In releasing the scores, Deputy Secretary for Elementary and Secondary Education Sherri Smith said via a press release that historically state standardized test scores “have been an important part of understanding school performance and our work to close achievement gaps.” But, she said, the 2020-2021 results “are anything but typical.”
She cautioned against interpreting the results given the fact that districts gave the tests at different times – spring and fall – which reduced student participation rates. “Given the circumstances, the results should not be viewed as a complete, representative sample of all students in the commonwealth, nor should a single assessment during an atypical school year be considered a true metric of student performance,” Smith said in the press release.
Pittsburgh Interim Superintendent Wayne Walters had expressed concern, based on in-district fall assessments, about third grade reading scores during a November interview with the Pittsburgh Institute for Nonprofit Journalism.
“I know that foundational reading is critical. Third grade is the first time we are assessing that,” Walters said. He indicated at the time the district would wait for the PSSA results before moving forward with plans to address third grade reading.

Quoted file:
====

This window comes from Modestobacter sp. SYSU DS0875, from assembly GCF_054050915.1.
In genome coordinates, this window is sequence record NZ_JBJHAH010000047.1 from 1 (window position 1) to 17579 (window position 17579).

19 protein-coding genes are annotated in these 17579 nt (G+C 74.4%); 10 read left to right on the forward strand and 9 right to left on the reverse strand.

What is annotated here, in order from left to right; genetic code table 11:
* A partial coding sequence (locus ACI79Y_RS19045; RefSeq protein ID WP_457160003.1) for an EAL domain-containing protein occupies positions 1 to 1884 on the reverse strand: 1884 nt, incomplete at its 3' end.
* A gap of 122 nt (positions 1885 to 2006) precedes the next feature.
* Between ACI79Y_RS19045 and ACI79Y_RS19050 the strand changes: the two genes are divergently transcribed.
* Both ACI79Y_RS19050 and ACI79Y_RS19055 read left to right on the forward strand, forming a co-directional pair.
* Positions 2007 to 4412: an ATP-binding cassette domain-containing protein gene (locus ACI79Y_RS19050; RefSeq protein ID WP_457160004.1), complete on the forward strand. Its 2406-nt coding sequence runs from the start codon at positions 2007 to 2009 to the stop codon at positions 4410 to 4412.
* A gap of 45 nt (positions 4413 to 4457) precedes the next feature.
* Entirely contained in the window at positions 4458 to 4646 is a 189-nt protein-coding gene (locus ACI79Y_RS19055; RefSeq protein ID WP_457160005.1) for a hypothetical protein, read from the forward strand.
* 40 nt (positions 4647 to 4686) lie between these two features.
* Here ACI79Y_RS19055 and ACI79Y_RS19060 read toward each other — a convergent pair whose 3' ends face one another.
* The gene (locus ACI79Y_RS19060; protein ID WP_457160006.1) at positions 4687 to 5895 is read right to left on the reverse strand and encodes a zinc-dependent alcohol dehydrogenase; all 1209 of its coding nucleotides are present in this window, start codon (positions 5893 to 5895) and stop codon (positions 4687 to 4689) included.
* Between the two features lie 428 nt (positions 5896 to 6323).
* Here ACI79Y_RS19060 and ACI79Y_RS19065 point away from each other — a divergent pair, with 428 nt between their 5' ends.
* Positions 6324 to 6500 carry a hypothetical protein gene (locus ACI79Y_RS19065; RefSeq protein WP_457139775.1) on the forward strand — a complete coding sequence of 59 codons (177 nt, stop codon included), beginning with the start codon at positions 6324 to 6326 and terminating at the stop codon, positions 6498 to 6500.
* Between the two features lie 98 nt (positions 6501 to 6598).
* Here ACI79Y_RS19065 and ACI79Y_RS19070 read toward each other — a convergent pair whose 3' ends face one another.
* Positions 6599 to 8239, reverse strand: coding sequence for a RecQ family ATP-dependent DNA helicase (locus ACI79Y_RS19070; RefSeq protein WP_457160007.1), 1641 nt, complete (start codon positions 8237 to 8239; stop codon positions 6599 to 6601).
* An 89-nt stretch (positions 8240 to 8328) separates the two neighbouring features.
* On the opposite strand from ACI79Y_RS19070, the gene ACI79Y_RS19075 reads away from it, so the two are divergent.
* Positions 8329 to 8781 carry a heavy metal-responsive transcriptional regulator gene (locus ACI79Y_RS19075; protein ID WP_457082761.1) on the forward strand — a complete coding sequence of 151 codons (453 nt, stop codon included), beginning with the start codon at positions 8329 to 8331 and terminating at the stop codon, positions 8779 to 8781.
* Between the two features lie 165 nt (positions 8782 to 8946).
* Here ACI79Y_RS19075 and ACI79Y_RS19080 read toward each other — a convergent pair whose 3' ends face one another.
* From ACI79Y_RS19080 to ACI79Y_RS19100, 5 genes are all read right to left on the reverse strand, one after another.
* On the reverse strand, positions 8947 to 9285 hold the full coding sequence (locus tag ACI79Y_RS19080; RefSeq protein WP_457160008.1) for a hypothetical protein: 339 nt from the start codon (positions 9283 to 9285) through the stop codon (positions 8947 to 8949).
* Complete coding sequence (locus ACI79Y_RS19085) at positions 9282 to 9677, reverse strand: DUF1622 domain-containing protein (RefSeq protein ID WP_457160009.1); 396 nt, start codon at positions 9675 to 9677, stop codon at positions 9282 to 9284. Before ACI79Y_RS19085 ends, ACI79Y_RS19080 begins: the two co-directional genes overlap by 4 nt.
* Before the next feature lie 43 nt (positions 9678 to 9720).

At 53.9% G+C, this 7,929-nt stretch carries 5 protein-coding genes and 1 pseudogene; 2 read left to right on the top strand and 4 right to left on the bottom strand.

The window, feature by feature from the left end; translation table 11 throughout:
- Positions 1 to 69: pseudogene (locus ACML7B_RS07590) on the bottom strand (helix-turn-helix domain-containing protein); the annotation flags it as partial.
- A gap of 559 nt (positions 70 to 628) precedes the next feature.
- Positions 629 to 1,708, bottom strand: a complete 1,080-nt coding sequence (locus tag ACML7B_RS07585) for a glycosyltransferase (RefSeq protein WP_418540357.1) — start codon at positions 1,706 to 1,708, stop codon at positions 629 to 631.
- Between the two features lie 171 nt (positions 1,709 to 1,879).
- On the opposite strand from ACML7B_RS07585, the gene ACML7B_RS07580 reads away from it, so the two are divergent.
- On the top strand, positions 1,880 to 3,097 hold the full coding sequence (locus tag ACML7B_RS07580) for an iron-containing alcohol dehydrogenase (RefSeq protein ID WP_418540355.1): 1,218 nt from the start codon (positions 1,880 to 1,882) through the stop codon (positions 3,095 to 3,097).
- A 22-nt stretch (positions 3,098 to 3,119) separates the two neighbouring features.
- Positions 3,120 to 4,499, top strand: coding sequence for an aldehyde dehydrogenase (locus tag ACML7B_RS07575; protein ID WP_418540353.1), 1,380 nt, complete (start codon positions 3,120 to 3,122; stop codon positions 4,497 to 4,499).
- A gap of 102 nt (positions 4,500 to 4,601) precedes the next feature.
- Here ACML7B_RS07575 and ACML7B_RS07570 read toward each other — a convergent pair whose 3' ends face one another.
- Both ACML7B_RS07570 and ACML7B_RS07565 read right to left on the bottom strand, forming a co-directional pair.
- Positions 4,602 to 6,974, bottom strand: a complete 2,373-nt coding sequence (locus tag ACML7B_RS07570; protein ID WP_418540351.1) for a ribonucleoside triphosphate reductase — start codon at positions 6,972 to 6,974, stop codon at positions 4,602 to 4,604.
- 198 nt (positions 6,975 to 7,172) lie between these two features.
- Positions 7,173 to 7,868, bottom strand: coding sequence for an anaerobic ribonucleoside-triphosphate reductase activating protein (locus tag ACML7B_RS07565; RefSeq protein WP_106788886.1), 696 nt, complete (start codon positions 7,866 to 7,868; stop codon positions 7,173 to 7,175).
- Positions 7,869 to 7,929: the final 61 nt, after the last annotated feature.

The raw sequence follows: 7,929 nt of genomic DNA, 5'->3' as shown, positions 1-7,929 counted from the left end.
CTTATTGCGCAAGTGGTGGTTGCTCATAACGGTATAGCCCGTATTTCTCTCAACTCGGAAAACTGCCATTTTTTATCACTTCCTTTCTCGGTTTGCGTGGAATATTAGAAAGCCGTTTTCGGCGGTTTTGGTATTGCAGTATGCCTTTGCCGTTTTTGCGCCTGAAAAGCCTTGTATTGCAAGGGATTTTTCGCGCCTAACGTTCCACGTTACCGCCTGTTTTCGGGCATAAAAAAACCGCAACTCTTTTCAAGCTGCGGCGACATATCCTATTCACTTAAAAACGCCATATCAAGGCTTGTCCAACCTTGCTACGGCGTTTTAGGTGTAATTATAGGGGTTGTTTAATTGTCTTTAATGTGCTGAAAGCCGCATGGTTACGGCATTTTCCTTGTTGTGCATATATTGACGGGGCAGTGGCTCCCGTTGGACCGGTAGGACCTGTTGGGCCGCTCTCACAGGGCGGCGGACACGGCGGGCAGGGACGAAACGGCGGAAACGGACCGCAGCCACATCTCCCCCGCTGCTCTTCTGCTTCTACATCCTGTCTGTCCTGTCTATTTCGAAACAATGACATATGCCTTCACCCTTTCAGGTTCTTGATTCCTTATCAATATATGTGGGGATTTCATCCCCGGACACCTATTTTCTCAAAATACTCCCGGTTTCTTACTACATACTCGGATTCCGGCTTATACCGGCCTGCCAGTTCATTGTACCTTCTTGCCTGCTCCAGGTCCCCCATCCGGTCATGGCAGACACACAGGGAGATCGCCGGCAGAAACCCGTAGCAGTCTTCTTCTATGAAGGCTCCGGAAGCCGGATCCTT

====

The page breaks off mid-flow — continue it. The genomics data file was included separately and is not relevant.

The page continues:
Fogarty said it should come as no surprise that last year’s third graders were not reading proficiently. “Third grade was completely online and a chunk of second grade was lost [for those students],” Fogarty said. “I don’t see us bouncing back from that within two to three years.”
Students who can’t read by third grade often struggle academically and are four times more likely to drop out of school, according to national studies.
Fogarty suggested the district and the state should consider placing interventions at the upper grades – including training teachers above the third grade level how to teach the basics of phonics and literacy acquisition since so many students are behind.
“Data means something. We shouldn’t be sweeping things under the rug. We should be talking about how bad things are and how to fix it,” Fogarty said. “No one group, no one set of factors are to blame. But now you need to find solutions.”
Statewide test results reported by district can be found at the Future Ready PA Index.